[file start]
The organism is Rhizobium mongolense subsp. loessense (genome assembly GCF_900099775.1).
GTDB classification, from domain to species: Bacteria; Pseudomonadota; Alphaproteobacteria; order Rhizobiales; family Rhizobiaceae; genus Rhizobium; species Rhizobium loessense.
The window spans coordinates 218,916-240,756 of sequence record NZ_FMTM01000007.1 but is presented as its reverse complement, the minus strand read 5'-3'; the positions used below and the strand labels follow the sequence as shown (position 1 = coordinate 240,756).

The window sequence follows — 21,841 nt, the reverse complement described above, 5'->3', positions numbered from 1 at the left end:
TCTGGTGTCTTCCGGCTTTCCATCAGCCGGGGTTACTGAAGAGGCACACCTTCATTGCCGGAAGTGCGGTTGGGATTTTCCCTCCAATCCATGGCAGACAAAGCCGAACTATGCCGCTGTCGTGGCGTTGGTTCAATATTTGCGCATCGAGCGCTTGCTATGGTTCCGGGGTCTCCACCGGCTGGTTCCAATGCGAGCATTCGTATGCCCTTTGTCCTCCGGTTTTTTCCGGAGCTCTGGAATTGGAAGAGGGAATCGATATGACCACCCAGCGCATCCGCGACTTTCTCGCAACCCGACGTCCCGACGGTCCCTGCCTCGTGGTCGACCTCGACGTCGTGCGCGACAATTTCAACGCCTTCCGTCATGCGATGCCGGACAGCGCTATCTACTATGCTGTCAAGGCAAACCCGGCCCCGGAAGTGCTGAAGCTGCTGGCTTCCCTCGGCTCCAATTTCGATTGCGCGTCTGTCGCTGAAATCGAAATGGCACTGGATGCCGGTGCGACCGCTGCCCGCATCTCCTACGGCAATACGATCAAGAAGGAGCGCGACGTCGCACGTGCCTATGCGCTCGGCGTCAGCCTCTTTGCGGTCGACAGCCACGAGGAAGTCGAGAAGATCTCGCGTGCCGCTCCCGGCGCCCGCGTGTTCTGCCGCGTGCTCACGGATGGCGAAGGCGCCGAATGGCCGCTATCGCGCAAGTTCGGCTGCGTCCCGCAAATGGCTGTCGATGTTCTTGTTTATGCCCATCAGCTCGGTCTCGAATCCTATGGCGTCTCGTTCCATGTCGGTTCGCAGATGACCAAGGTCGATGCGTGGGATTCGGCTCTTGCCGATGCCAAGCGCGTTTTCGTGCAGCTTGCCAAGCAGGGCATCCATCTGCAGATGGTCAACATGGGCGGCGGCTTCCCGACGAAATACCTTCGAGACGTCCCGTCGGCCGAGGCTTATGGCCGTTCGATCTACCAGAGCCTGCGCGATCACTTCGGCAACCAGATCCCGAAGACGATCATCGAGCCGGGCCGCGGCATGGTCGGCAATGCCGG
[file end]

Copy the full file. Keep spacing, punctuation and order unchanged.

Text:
The organism is Rhizobium mongolense subsp. loessense (genome assembly GCF_900099775.1).
GTDB classification, from domain to species: Bacteria; Pseudomonadota; Alphaproteobacteria; order Rhizobiales; family Rhizobiaceae; genus Rhizobium; species Rhizobium loessense.
The window spans coordinates 218,916-240,756 of sequence record NZ_FMTM01000007.1 but is presented as its reverse complement, the minus strand read 5'-3'; the positions used below and the strand labels follow the sequence as shown (position 1 = coordinate 240,756).

The window sequence follows — 21,841 nt, the reverse complement described above, 5'->3', positions numbered from 1 at the left end:
TCTGGTGTCTTCCGGCTTTCCATCAGCCGGGGTTACTGAAGAGGCACACCTTCATTGCCGGAAGTGCGGTTGGGATTTTCCCTCCAATCCATGGCAGACAAAGCCGAACTATGCCGCTGTCGTGGCGTTGGTTCAATATTTGCGCATCGAGCGCTTGCTATGGTTCCGGGGTCTCCACCGGCTGGTTCCAATGCGAGCATTCGTATGCCCTTTGTCCTCCGGTTTTTTCCGGAGCTCTGGAATTGGAAGAGGGAATCGATATGACCACCCAGCGCATCCGCGACTTTCTCGCAACCCGACGTCCCGACGGTCCCTGCCTCGTGGTCGACCTCGACGTCGTGCGCGACAATTTCAACGCCTTCCGTCATGCGATGCCGGACAGCGCTATCTACTATGCTGTCAAGGCAAACCCGGCCCCGGAAGTGCTGAAGCTGCTGGCTTCCCTCGGCTCCAATTTCGATTGCGCGTCTGTCGCTGAAATCGAAATGGCACTGGATGCCGGTGCGACCGCTGCCCGCATCTCCTACGGCAATACGATCAAGAAGGAGCGCGACGTCGCACGTGCCTATGCGCTCGGCGTCAGCCTCTTTGCGGTCGACAGCCACGAGGAAGTCGAGAAGATCTCGCGTGCCGCTCCCGGCGCCCGCGTGTTCTGCCGCGTGCTCACGGATGGCGAAGGCGCCGAATGGCCGCTATCGCGCAAGTTCGGCTGCGTCCCGCAAATGGCTGTCGATGTTCTTGTTTATGCCCATCAGCTCGGTCTCGAATCCTATGGCGTCTCGTTCCATGTCGGTTCGCAGATGACCAAGGTCGATGCGTGGGATTCGGCTCTTGCCGATGCCAAGCGCGTTTTCGTGCAGCTTGCCAAGCAGGGCATCCATCTGCAGATGGTCAACATGGGCGGCGGCTTCCCGACGAAATACCTTCGAGACGTCCCGTCGGCCGAGGCTTATGGCCGTTCGATCTACCAGAGCCTGCGCGATCACTTCGGCAACCAGATCCCGAAGACGATCATCGAGCCGGGCCGCGGCATGGTCGGCAATGCCGG